Is it Illegal to Fish With Bait in Rivers in Oregon?

by Jack Spencer
Fishing remains a popular pastime that requires regulation to ensure the preservation of fish stocks.

Fishing remains a popular pastime that requires regulation to ensure the preservation of fish stocks.

Steve Mason/Photodisc/Getty Images

State and federal environmental regulatory agencies face the difficult task of balancing public access to recreation and sport fishing with the conservation of fish stocks. As part of this role, Oregon's Department of Fish and Wildlife (ODFW) continues to struggle with enforcing state bans on chumming and the use of certain types of bait.

Bait Terminology

Not all artificial devices used to entice fish are classified as lures. Oregon defines bait as any item used to attract fish that is not otherwise classified as a lure or artificial fly. Oregon includes organic bait, soft plastic and rubber imitation molds, and artificial flies under its definition of bait.

Prohibited Bait

Under Oregon law, it is illegal to transport, possess, release or attempt to release live fish into any waterway under state jurisdiction. Live fish may only be transported with a valid transport permit. Unless covered by the exceptions below, fishers may not possess or use live bait on Oregon's rivers. Moreover, lamprey, goldfish and live crayfish are prohibited as bait. The practice of chumming is also prohibited in Oregon waterways. Chumming is defined as depositing any substance into the water that is not attached to a hook and intended to attract fish. The use of corn, while permissible in other states, is thus illegal in Oregon.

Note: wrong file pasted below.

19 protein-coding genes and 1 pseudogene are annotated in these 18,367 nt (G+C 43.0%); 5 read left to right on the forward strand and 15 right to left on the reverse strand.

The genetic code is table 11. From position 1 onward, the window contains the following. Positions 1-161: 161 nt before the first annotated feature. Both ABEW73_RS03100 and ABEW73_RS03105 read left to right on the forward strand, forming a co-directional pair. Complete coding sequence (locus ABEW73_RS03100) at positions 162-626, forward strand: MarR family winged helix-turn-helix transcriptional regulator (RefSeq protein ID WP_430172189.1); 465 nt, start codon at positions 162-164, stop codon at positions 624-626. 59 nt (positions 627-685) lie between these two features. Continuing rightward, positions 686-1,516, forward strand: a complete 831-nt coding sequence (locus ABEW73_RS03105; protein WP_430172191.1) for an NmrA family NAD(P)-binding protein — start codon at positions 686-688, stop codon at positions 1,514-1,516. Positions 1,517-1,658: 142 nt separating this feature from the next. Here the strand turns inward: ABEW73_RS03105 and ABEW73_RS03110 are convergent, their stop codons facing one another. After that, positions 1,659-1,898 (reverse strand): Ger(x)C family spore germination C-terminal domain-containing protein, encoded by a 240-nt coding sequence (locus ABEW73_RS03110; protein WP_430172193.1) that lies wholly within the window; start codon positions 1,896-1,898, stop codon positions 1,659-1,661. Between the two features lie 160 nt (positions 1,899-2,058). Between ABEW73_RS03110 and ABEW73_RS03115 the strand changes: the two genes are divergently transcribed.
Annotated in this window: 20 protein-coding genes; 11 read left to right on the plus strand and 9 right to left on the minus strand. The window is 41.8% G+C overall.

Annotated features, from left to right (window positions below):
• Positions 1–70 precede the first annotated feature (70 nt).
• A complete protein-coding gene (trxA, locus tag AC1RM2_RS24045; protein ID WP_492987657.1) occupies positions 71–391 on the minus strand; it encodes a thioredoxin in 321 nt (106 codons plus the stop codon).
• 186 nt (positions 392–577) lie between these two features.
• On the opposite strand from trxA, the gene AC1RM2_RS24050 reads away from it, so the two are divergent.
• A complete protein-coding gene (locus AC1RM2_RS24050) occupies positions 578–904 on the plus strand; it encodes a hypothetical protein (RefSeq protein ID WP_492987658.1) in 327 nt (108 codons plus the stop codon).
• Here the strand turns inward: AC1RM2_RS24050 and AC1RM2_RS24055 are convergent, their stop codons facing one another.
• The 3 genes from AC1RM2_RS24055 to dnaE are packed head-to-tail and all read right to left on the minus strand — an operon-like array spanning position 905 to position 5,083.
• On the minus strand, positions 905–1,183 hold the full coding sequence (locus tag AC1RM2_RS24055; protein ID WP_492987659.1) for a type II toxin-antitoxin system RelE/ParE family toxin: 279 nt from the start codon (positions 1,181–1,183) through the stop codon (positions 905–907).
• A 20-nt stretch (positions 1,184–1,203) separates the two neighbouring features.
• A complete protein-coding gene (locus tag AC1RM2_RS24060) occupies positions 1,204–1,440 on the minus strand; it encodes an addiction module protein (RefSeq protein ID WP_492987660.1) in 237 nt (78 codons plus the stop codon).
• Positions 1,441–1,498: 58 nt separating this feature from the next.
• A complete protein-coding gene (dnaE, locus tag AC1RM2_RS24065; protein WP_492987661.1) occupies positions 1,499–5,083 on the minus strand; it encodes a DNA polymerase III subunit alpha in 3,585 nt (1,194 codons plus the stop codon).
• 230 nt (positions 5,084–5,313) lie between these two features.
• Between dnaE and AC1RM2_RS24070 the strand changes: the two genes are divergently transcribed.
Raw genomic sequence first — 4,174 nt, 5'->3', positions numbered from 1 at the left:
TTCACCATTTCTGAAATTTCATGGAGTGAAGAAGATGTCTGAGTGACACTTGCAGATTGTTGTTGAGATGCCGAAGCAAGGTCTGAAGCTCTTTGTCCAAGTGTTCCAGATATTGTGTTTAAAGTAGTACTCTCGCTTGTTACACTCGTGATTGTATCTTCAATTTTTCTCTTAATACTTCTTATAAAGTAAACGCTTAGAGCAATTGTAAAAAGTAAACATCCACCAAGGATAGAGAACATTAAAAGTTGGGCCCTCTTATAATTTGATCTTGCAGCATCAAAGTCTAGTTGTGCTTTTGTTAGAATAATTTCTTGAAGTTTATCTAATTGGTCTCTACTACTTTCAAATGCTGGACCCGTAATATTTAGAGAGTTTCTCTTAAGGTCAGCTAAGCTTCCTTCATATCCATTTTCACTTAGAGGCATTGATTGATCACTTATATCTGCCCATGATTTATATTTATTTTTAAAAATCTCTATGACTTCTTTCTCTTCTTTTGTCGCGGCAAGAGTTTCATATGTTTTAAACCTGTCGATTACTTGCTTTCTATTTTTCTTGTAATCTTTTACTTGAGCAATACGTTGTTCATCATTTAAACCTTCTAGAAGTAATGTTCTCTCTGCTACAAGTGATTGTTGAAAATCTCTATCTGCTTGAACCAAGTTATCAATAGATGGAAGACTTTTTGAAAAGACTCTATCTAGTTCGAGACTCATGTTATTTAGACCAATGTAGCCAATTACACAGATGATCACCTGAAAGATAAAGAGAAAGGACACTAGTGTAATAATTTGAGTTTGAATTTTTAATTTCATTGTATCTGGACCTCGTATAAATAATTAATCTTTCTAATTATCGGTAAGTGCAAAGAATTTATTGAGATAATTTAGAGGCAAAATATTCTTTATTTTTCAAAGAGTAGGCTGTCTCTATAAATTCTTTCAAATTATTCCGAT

Permissible Bait

Oregon provides one exception to its above restriction on live bait. If the fish used for bait is not classified as a game fish, it may be used only in the waterway in which it is caught. Dead fish, roe and fish are permissible baits for Oregon's rivers. Synthetic bait as defined above is also permissible. For more information on Oregon's classification of fish species and restrictions on fishing equipment, refer to the 2011 Oregon Sport Fishing Regulations website.

Consequences of Live Bait

Restrictions on the use of live bait have been developed in an attempt to prevent the spread of invasive fish species that threaten to diminish native Oregon fish stocks and otherwise negatively impact the local environment. The dumping of live fish after a party finishes its fishing expedition is considered a primary mechanism for the introduction of these species. The ODFW has thus made the education and enforcement of bait restrictions a primary goal for its 25-year plan.

Photo Credits

  • Steve Mason/Photodisc/Getty Images